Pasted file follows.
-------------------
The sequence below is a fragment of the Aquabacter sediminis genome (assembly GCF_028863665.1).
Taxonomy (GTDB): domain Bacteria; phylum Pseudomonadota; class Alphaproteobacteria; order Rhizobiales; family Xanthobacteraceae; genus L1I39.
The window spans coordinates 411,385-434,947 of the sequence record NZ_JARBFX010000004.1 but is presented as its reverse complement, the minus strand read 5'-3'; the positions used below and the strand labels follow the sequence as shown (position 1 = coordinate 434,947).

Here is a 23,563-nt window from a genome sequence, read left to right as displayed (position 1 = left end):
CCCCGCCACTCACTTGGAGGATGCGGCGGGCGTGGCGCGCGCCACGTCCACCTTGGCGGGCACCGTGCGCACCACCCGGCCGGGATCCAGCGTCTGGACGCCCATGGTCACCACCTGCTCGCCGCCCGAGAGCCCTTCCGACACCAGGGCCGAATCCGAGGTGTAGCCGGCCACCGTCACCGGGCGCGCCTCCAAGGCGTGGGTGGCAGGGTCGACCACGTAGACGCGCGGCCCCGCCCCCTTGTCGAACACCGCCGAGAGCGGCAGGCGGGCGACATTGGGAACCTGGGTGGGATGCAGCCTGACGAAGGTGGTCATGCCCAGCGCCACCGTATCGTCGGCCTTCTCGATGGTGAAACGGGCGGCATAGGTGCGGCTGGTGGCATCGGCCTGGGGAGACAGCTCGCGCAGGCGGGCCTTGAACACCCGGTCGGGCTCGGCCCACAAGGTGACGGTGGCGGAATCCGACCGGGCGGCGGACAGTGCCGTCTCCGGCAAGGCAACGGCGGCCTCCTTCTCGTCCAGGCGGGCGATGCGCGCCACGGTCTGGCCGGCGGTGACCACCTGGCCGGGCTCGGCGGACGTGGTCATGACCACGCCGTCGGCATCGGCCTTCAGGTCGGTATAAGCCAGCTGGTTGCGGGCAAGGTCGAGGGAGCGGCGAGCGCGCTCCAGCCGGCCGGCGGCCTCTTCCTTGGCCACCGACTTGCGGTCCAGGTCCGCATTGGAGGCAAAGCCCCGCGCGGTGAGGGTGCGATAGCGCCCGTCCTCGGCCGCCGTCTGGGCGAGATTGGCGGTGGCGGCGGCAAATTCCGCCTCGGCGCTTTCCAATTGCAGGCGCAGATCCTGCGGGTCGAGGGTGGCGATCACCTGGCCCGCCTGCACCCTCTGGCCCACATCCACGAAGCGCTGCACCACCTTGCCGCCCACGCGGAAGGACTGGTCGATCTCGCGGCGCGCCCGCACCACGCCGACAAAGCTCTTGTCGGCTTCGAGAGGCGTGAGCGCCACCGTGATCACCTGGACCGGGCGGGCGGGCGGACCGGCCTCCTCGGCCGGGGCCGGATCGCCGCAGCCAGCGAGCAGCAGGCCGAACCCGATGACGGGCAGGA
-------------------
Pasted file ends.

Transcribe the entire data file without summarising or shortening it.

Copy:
The sequence below is a fragment of the Aquabacter sediminis genome (assembly GCF_028863665.1).
Taxonomy (GTDB): domain Bacteria; phylum Pseudomonadota; class Alphaproteobacteria; order Rhizobiales; family Xanthobacteraceae; genus L1I39.
The window spans coordinates 411,385-434,947 of the sequence record NZ_JARBFX010000004.1 but is presented as its reverse complement, the minus strand read 5'-3'; the positions used below and the strand labels follow the sequence as shown (position 1 = coordinate 434,947).

Here is a 23,563-nt window from a genome sequence, read left to right as displayed (position 1 = left end):
CCCCGCCACTCACTTGGAGGATGCGGCGGGCGTGGCGCGCGCCACGTCCACCTTGGCGGGCACCGTGCGCACCACCCGGCCGGGATCCAGCGTCTGGACGCCCATGGTCACCACCTGCTCGCCGCCCGAGAGCCCTTCCGACACCAGGGCCGAATCCGAGGTGTAGCCGGCCACCGTCACCGGGCGCGCCTCCAAGGCGTGGGTGGCAGGGTCGACCACGTAGACGCGCGGCCCCGCCCCCTTGTCGAACACCGCCGAGAGCGGCAGGCGGGCGACATTGGGAACCTGGGTGGGATGCAGCCTGACGAAGGTGGTCATGCCCAGCGCCACCGTATCGTCGGCCTTCTCGATGGTGAAACGGGCGGCATAGGTGCGGCTGGTGGCATCGGCCTGGGGAGACAGCTCGCGCAGGCGGGCCTTGAACACCCGGTCGGGCTCGGCCCACAAGGTGACGGTGGCGGAATCCGACCGGGCGGCGGACAGTGCCGTCTCCGGCAAGGCAACGGCGGCCTCCTTCTCGTCCAGGCGGGCGATGCGCGCCACGGTCTGGCCGGCGGTGACCACCTGGCCGGGCTCGGCGGACGTGGTCATGACCACGCCGTCGGCATCGGCCTTCAGGTCGGTATAAGCCAGCTGGTTGCGGGCAAGGTCGAGGGAGCGGCGAGCGCGCTCCAGCCGGCCGGCGGCCTCTTCCTTGGCCACCGACTTGCGGTCCAGGTCCGCATTGGAGGCAAAGCCCCGCGCGGTGAGGGTGCGATAGCGCCCGTCCTCGGCCGCCGTCTGGGCGAGATTGGCGGTGGCGGCGGCAAATTCCGCCTCGGCGCTTTCCAATTGCAGGCGCAGATCCTGCGGGTCGAGGGTGGCGATCACCTGGCCCGCCTGCACCCTCTGGCCCACATCCACGAAGCGCTGCACCACCTTGCCGCCCACGCGGAAGGACTGGTCGATCTCGCGGCGCGCCCGCACCACGCCGACAAAGCTCTTGTCGGCTTCGAGAGGCGTGAGCGCCACCGTGATCACCTGGACCGGGCGGGCGGGCGGACCGGCCTCCTCGGCCGGGGCCGGATCGCCGCAGCCAGCGAGCAGCAGGCCGAACCCGATGACGGGCAGGA